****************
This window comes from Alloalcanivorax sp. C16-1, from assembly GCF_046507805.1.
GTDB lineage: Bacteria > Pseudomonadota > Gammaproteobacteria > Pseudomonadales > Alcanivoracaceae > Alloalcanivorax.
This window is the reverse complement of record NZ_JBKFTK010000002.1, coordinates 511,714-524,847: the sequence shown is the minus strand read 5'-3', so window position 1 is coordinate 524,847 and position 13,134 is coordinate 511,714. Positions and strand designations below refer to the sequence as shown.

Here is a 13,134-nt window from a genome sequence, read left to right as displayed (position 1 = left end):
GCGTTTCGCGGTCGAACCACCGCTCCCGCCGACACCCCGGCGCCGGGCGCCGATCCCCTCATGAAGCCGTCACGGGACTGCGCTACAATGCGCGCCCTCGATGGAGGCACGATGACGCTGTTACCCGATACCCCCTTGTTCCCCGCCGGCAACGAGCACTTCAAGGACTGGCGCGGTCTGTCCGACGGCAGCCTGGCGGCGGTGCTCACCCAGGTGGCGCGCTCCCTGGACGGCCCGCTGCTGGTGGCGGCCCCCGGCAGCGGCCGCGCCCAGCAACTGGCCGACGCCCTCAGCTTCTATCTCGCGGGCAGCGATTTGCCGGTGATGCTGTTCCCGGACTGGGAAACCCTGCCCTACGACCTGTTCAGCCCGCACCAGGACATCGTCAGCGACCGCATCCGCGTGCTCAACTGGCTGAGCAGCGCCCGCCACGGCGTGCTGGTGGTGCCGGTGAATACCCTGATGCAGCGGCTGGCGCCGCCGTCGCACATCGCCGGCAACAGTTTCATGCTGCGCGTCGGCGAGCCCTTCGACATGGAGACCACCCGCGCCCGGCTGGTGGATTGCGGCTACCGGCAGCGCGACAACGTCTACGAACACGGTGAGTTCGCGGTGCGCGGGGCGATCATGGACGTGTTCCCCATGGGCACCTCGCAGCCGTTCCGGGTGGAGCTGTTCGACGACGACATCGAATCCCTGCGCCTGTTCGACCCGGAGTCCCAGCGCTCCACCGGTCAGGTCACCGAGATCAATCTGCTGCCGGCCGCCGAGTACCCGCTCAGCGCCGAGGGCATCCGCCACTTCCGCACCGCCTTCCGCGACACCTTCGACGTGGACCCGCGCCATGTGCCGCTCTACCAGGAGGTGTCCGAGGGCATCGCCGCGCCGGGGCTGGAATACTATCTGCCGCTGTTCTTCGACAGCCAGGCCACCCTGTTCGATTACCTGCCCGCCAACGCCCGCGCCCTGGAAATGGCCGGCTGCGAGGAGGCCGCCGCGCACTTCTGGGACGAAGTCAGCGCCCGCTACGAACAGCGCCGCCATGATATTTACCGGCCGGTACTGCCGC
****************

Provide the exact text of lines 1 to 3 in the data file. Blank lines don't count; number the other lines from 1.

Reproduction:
This window comes from Alloalcanivorax sp. C16-1, from assembly GCF_046507805.1.
GTDB lineage: Bacteria > Pseudomonadota > Gammaproteobacteria > Pseudomonadales > Alcanivoracaceae > Alloalcanivorax.
This window is the reverse complement of record NZ_JBKFTK010000002.1, coordinates 511,714-524,847: the sequence shown is the minus strand read 5'-3', so window position 1 is coordinate 524,847 and position 13,134 is coordinate 511,714. Positions and strand designations below refer to the sequence as shown.